That being said, Madness’s songs often had “hidden deeper meaning” that went over some listeners’ heads. “We didn't even know at the time, often, what we were saying, but we were saying something more,” Suggs says. “A lot of the times we were doing songs that sounded happy but they had a sadness, and equally we did songs that sounded sad but they would have upbeat music. So, it was a funny ol’ combination.”

“House of Fun,” for instance, was not in fact about carnivals and magic shops, but about a teenage boy who has “come of age” and is, much to his embarrassment, furtively trying to buy condoms at a drug store. That tune actually got Madness in trouble during a concert in conservative Ireland, where contraception was banned at the time. “I remember we were onstage with Chris DeBurgh, who was doing ‘My Lady in Red’ [sic] or something very nice, and we started throwing out our branded condoms in the audience. And all of a sudden, the concert got stopped and it was like, ‘No, you can't do that!’” Suggs laughs.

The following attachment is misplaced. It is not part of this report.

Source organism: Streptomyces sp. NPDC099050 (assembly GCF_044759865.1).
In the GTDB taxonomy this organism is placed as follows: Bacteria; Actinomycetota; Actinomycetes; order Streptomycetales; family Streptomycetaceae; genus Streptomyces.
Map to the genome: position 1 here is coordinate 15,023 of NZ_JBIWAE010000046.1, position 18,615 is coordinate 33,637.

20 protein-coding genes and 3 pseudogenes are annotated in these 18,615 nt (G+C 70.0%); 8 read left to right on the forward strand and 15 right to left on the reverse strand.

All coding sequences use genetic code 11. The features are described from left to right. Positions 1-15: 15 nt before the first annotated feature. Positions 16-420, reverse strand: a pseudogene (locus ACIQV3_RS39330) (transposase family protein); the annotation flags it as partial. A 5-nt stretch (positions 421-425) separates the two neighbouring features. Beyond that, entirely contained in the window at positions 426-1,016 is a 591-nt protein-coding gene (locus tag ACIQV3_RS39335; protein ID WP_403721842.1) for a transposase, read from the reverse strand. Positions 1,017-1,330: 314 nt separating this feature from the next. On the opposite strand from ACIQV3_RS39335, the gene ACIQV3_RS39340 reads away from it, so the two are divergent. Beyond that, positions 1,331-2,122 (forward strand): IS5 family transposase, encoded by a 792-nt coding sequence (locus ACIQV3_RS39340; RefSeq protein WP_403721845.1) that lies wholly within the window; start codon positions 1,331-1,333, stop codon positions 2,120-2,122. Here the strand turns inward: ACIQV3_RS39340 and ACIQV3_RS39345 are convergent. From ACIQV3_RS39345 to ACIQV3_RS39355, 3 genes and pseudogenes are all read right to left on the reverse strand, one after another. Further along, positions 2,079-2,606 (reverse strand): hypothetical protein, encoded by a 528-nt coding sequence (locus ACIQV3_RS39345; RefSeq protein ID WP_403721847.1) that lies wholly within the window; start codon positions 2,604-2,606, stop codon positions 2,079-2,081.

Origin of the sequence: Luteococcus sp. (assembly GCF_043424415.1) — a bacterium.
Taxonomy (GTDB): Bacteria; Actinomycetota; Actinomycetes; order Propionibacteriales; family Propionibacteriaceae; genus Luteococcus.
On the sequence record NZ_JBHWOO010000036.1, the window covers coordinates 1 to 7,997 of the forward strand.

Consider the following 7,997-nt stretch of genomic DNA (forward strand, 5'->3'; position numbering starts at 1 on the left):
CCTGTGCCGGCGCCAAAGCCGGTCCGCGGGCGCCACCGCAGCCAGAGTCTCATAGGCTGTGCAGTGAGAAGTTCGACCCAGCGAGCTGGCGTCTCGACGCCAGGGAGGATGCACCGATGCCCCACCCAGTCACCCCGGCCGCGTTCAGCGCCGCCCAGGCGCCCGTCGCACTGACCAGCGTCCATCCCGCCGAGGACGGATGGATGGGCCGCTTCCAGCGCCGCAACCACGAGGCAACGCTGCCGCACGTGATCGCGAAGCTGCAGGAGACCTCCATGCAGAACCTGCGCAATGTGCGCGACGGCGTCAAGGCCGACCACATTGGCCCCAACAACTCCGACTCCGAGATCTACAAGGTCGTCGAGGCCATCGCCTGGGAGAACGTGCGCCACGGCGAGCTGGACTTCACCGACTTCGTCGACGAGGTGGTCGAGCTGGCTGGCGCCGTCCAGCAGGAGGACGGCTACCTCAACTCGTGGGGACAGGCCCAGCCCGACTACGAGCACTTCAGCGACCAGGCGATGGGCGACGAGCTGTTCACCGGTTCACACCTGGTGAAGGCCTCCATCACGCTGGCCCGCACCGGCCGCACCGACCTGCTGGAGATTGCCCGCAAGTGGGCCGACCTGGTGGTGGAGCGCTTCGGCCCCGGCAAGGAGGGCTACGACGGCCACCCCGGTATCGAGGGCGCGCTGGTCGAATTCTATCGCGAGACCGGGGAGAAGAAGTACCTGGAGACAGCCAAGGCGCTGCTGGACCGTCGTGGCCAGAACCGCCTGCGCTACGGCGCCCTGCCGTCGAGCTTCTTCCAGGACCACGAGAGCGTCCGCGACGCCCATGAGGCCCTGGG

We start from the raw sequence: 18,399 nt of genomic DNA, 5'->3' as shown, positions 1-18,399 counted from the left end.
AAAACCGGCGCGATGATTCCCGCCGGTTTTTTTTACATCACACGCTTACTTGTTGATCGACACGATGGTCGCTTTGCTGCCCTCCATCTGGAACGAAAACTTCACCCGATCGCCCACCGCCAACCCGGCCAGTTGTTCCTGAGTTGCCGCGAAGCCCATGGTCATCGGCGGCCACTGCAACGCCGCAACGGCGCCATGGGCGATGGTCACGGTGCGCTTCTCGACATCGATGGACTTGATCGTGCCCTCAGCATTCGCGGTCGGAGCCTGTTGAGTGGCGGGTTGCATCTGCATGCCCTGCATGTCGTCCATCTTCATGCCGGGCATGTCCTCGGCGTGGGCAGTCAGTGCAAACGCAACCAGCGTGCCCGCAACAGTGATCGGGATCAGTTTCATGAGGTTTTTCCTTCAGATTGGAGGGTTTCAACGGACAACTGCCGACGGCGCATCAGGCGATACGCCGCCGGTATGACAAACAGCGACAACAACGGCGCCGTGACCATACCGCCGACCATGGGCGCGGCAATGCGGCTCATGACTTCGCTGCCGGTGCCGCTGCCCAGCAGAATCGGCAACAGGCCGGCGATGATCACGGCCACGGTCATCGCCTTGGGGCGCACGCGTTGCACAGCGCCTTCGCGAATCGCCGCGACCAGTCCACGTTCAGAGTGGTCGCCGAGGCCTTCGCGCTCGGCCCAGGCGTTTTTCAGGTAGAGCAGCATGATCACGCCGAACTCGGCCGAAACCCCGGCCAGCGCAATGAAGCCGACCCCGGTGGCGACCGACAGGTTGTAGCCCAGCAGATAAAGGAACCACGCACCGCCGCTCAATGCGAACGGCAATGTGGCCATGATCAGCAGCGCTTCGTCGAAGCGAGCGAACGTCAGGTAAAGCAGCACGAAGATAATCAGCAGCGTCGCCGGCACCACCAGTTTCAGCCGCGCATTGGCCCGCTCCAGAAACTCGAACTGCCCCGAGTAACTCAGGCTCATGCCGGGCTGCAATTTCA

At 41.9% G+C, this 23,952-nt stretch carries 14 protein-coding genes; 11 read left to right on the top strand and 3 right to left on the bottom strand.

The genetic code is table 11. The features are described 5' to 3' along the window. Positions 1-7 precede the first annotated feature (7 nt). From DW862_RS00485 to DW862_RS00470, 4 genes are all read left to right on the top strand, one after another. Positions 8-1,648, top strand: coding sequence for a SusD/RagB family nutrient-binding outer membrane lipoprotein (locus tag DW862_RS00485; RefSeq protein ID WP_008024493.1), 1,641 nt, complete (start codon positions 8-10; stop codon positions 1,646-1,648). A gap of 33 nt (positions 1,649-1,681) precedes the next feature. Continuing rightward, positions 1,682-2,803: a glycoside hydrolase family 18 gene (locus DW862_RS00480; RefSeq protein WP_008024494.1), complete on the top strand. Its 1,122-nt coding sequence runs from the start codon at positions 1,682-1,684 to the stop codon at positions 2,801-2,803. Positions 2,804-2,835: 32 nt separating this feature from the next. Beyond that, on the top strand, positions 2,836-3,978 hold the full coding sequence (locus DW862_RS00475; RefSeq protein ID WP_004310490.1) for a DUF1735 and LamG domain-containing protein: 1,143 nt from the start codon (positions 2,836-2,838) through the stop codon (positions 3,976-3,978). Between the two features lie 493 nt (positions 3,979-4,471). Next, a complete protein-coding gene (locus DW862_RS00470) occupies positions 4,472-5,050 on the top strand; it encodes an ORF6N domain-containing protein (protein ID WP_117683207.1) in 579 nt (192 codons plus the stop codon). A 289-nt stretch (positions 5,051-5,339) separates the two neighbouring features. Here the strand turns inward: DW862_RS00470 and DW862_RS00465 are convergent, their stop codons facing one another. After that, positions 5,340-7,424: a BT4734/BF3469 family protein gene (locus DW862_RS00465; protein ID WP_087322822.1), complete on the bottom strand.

But another Madness U.K. chart hit, “Embarrassment,” had a much darker story. “You think it’s just a song about a relationship, but in fact it was about Lee [Thompson], our saxophone player. His sister had a baby with a Black guy, and in those days in [England], it was kind of frowned upon,” Suggs explains. “And, you know, thinking about Black Lives Matter and all that now… they called her an ‘embarrassment' — some of his relations, his aunties and uncles. And again, it just sounds like an upbeat pop song, but in fact it's about the struggles that she was going through, bringing up a Black child in a community where it was still kind of frowned upon. … The whole thing of racism was really becoming very potent in England at that time. And then bit by bit, people started to understand what that song was about, but it took a little time. It wasn't controversial, but it was just we were trying to explain that we came from somewhere where it was still a struggle. It wasn't like we were in this beautiful, liberal utopia. It was really hard around where we were. People were fairly on each other's cases about where you were from, who you were, whether you were Latin or Scottish or Black. There was a lot of that going on. And of course, there still is. It was just a small gesture in that direction.”